Deep under a quiet valley in southern Greece, archaeologists are struggling to unravel a 1,400-year-old tragedy that wiped out a rural Byzantine community.
Sometime in the late 6th century, a group of at least 33 young men, women, and children sought sanctuary from an unknown terror in a sprawling subterranean network of caves in the eastern Peloponnese.
Carrying supplies of food and water, oil-lamps, a large Christian cross and their small savings, the refugees apparently hunkered down to wait out the threat. But experts believe the sanctuary became a tomb once supplies ran out.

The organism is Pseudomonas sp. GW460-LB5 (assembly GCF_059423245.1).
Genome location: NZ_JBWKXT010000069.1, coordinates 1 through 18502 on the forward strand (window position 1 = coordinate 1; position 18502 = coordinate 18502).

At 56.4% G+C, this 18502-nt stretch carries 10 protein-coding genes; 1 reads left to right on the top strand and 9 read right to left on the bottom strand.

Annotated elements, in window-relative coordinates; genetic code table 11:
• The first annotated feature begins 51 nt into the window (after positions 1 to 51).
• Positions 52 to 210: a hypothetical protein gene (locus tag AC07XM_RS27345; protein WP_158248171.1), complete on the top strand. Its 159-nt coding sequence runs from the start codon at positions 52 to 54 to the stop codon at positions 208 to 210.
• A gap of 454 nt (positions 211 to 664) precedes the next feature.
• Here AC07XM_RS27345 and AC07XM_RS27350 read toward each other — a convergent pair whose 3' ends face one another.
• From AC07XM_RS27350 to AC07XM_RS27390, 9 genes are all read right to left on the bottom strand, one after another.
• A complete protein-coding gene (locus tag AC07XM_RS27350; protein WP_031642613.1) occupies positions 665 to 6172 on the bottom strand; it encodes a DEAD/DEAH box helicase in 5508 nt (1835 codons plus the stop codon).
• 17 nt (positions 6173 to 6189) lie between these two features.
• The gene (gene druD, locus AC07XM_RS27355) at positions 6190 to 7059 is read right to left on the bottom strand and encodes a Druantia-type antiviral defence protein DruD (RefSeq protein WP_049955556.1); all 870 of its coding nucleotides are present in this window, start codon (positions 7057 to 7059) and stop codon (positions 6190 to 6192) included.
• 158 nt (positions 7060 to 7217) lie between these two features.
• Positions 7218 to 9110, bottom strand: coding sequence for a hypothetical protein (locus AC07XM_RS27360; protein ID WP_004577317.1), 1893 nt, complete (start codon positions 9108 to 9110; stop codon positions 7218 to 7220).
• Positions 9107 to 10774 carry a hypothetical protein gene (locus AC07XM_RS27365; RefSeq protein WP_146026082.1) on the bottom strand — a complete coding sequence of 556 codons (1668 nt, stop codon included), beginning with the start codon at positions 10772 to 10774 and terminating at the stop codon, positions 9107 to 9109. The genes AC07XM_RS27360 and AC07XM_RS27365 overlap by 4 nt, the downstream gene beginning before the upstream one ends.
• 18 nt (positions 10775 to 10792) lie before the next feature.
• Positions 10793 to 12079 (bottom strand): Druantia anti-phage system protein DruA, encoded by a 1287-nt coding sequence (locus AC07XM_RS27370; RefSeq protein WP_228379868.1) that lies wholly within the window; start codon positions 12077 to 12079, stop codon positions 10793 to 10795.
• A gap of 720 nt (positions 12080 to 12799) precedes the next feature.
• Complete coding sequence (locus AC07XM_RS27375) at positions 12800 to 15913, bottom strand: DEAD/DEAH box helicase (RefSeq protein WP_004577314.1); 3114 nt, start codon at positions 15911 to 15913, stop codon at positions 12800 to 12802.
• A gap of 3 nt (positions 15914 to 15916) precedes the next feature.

"In the end, they knew there was no hope of escape and just lay down to die in the pitch black," archaeologist Dimitris Hatzilazarou told The Associated Press.
Well, isn't that all cheery.